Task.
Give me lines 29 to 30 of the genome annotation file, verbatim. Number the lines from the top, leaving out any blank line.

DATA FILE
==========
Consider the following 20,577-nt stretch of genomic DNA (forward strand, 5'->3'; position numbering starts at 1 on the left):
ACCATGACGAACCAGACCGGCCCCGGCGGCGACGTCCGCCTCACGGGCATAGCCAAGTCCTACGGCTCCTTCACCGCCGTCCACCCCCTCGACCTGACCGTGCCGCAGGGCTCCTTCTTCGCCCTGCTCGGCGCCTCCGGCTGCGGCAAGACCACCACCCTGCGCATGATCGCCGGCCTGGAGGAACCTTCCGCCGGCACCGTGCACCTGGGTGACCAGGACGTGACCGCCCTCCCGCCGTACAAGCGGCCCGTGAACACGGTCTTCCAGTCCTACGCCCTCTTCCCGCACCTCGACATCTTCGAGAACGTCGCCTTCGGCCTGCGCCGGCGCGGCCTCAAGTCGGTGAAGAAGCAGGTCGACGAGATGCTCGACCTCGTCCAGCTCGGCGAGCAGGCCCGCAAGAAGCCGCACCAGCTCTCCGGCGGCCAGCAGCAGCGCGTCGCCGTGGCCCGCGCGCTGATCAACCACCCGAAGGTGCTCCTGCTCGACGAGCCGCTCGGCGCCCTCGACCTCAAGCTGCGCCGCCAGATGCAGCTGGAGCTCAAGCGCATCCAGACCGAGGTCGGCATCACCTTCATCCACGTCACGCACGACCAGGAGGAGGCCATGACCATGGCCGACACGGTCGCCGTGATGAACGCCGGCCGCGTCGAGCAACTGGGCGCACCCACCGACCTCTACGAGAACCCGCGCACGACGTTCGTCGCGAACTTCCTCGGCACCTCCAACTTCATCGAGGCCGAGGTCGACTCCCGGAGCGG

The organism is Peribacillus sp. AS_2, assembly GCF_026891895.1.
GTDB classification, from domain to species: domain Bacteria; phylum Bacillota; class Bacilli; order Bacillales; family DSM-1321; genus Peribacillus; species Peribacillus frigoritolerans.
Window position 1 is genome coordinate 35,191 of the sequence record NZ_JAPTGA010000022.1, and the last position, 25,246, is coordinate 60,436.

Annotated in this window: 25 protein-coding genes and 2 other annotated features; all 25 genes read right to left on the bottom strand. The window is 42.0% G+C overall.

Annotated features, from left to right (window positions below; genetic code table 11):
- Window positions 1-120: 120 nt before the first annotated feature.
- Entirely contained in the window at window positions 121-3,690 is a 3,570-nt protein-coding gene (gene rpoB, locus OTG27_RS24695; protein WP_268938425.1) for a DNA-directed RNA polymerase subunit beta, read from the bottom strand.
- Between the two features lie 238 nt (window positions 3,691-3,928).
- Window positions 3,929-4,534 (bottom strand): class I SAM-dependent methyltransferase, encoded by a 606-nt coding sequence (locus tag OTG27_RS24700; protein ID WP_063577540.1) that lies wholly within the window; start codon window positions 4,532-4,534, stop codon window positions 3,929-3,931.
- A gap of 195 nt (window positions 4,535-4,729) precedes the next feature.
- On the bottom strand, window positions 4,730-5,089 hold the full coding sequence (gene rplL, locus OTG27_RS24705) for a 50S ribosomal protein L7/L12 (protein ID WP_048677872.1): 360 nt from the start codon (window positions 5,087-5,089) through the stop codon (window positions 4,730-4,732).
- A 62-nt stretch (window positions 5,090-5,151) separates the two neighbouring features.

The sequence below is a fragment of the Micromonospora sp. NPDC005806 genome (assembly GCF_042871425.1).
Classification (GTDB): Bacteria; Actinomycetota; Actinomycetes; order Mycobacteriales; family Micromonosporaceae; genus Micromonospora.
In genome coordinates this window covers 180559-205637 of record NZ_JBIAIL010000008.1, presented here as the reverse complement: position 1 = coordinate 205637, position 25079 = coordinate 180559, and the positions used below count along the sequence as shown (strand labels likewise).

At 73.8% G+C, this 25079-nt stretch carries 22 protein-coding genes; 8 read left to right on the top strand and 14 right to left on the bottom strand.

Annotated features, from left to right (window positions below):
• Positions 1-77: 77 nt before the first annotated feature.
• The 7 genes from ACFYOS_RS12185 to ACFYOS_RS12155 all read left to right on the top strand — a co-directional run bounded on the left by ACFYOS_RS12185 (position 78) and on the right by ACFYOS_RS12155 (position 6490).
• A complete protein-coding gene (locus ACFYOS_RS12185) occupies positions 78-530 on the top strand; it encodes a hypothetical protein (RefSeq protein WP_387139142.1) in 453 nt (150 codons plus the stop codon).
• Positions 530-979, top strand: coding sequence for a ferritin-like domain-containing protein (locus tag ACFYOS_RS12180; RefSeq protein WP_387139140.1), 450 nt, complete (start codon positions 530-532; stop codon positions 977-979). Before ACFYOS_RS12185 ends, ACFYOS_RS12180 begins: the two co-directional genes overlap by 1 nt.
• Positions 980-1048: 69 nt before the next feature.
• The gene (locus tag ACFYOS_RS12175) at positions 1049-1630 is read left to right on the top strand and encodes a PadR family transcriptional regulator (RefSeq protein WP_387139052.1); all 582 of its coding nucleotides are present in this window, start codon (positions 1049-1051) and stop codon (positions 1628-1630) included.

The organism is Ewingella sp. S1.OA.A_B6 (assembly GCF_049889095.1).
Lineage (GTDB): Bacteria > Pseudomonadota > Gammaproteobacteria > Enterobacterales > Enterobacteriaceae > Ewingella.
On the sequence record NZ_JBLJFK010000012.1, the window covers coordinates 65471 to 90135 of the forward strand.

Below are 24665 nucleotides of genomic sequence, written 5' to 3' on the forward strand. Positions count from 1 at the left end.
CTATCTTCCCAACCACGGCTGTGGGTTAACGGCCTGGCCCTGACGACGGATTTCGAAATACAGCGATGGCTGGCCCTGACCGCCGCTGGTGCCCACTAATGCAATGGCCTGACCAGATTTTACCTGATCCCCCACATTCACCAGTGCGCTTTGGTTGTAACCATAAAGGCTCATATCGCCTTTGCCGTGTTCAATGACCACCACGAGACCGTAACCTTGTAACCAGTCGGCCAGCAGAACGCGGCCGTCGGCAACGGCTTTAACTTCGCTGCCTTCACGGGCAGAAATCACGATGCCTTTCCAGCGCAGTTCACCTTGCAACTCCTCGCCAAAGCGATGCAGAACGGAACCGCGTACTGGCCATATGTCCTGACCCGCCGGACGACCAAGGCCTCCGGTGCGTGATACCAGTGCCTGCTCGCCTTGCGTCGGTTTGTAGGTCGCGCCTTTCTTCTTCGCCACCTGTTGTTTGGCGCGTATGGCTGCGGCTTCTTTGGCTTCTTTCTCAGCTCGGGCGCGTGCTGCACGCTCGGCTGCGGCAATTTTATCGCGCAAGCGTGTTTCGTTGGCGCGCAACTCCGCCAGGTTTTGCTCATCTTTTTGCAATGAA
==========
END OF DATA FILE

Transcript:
Below are 24665 nucleotides of genomic sequence, written 5' to 3' on the forward strand. Positions count from 1 at the left end.
CTATCTTCCCAACCACGGCTGTGGGTTAACGGCCTGGCCCTGACGACGGATTTCGAAATACAGCGATGGCTGGCCCTGACCGCCGCTGGTGCCCACTAATGCAATGGCCTGACCAGATTTTACCTGATCCCCCACATTCACCAGTGCGCTTTGGTTGTAACCATAAAGGCTCATATCGCCTTTGCCGTGTTCAATGACCACCACGAGACCGTAACCTTGTAACCAGTCGGCCAGCAGAACGCGGCCGTCGGCAACGGCTTTAACTTCGCTGCCTTCACGGGCAGAAATCACGATGCCTTTCCAGCGCAGTTCACCTTGCAACTCCTCGCCAAAGCGATGCAGAACGGAACCGCGTACTGGCCATATGTCCTGACCCGCCGGACGACCAAGGCCTCCGGTGCGTGATACCAGTGCCTGCTCGCCTTGCGTCGGTTTGTAGGTCGCGCCTTTCTTCTTCGCCACCTGTTGTTTGGCGCGTATGGCTGCGGCTTCTTTGGCTTCTTTCTCAGCTCGGGCGCGTGCTGCACGCTCGGCTGCGGCAATTTTATCGCGCAAGCGTGTTTCGTTGGCGCGCAACTCCGCCAGGTTTTGCTCATCTTTTTGCAATGAA